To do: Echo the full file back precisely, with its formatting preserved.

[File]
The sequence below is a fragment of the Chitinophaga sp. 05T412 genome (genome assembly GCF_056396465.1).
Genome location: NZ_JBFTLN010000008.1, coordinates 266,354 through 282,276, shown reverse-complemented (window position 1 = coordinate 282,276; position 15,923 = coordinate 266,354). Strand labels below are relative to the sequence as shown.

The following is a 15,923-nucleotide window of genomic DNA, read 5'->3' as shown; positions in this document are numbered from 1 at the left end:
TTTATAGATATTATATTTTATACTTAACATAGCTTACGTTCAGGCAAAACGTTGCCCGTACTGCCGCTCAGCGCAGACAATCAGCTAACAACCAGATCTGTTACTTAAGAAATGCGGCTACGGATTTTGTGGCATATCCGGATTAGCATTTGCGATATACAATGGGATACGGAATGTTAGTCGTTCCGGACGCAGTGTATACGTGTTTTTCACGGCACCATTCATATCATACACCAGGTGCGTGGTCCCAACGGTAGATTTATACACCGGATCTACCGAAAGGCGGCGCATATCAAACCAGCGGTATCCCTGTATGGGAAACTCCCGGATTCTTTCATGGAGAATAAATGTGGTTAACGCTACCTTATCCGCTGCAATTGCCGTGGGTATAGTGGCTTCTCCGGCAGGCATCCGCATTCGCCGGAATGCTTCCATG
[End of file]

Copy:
The sequence below is a fragment of the Chitinophaga sp. 05T412 genome (genome assembly GCF_056396465.1).
Genome location: NZ_JBFTLN010000008.1, coordinates 266,354 through 282,276, shown reverse-complemented (window position 1 = coordinate 282,276; position 15,923 = coordinate 266,354). Strand labels below are relative to the sequence as shown.

The following is a 15,923-nucleotide window of genomic DNA, read 5'->3' as shown; positions in this document are numbered from 1 at the left end:
TTTATAGATATTATATTTTATACTTAACATAGCTTACGTTCAGGCAAAACGTTGCCCGTACTGCCGCTCAGCGCAGACAATCAGCTAACAACCAGATCTGTTACTTAAGAAATGCGGCTACGGATTTTGTGGCATATCCGGATTAGCATTTGCGATATACAATGGGATACGGAATGTTAGTCGTTCCGGACGCAGTGTATACGTGTTTTTCACGGCACCATTCATATCATACACCAGGTGCGTGGTCCCAACGGTAGATTTATACACCGGATCTACCGAAAGGCGGCGCATATCAAACCAGCGGTATCCCTGTATGGGAAACTCCCGGATTCTTTCATGGAGAATAAATGTGGTTAACGCTACCTTATCCGCTGCAATTGCCGTGGGTATAGTGGCTTCTCCGGCAGGCATCCGCATTCGCCGGAATGCTTCCATG